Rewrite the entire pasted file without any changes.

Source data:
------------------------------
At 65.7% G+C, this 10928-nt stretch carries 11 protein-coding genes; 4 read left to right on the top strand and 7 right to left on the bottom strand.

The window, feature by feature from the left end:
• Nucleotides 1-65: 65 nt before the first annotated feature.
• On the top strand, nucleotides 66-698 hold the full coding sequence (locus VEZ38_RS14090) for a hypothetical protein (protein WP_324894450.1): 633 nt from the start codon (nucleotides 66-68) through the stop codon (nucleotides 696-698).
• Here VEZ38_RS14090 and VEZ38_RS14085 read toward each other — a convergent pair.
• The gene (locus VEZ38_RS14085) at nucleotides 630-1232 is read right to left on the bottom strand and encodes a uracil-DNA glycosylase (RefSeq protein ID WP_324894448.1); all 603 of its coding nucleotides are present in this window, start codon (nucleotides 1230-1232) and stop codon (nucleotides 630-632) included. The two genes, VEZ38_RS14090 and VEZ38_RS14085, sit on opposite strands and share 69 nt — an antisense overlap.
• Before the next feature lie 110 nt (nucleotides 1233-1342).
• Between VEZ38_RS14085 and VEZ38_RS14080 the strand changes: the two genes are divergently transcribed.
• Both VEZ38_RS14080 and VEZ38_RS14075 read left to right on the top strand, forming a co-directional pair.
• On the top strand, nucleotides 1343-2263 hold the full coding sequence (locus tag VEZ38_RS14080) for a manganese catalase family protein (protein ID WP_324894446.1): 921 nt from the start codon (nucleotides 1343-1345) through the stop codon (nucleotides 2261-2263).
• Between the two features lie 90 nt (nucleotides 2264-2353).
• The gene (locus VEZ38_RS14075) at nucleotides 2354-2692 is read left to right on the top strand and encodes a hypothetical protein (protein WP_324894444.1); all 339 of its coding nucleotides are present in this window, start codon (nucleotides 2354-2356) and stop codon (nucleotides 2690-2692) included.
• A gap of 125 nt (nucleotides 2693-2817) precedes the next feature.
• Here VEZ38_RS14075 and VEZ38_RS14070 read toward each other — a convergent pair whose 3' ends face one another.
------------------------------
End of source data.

At 65.7% G+C, this 10928-nt stretch carries 11 protein-coding genes; 4 read left to right on the top strand and 7 right to left on the bottom strand.

The window, feature by feature from the left end:
• Nucleotides 1-65: 65 nt before the first annotated feature.
• On the top strand, nucleotides 66-698 hold the full coding sequence (locus VEZ38_RS14090) for a hypothetical protein (protein WP_324894450.1): 633 nt from the start codon (nucleotides 66-68) through the stop codon (nucleotides 696-698).
• Here VEZ38_RS14090 and VEZ38_RS14085 read toward each other — a convergent pair.
• The gene (locus VEZ38_RS14085) at nucleotides 630-1232 is read right to left on the bottom strand and encodes a uracil-DNA glycosylase (RefSeq protein ID WP_324894448.1); all 603 of its coding nucleotides are present in this window, start codon (nucleotides 1230-1232) and stop codon (nucleotides 630-632) included. The two genes, VEZ38_RS14090 and VEZ38_RS14085, sit on opposite strands and share 69 nt — an antisense overlap.
• Before the next feature lie 110 nt (nucleotides 1233-1342).
• Between VEZ38_RS14085 and VEZ38_RS14080 the strand changes: the two genes are divergently transcribed.
• Both VEZ38_RS14080 and VEZ38_RS14075 read left to right on the top strand, forming a co-directional pair.
• On the top strand, nucleotides 1343-2263 hold the full coding sequence (locus tag VEZ38_RS14080) for a manganese catalase family protein (protein ID WP_324894446.1): 921 nt from the start codon (nucleotides 1343-1345) through the stop codon (nucleotides 2261-2263).
• Between the two features lie 90 nt (nucleotides 2264-2353).
• The gene (locus VEZ38_RS14075) at nucleotides 2354-2692 is read left to right on the top strand and encodes a hypothetical protein (protein WP_324894444.1); all 339 of its coding nucleotides are present in this window, start codon (nucleotides 2354-2356) and stop codon (nucleotides 2690-2692) included.
• A gap of 125 nt (nucleotides 2693-2817) precedes the next feature.
• Here VEZ38_RS14075 and VEZ38_RS14070 read toward each other — a convergent pair whose 3' ends face one another.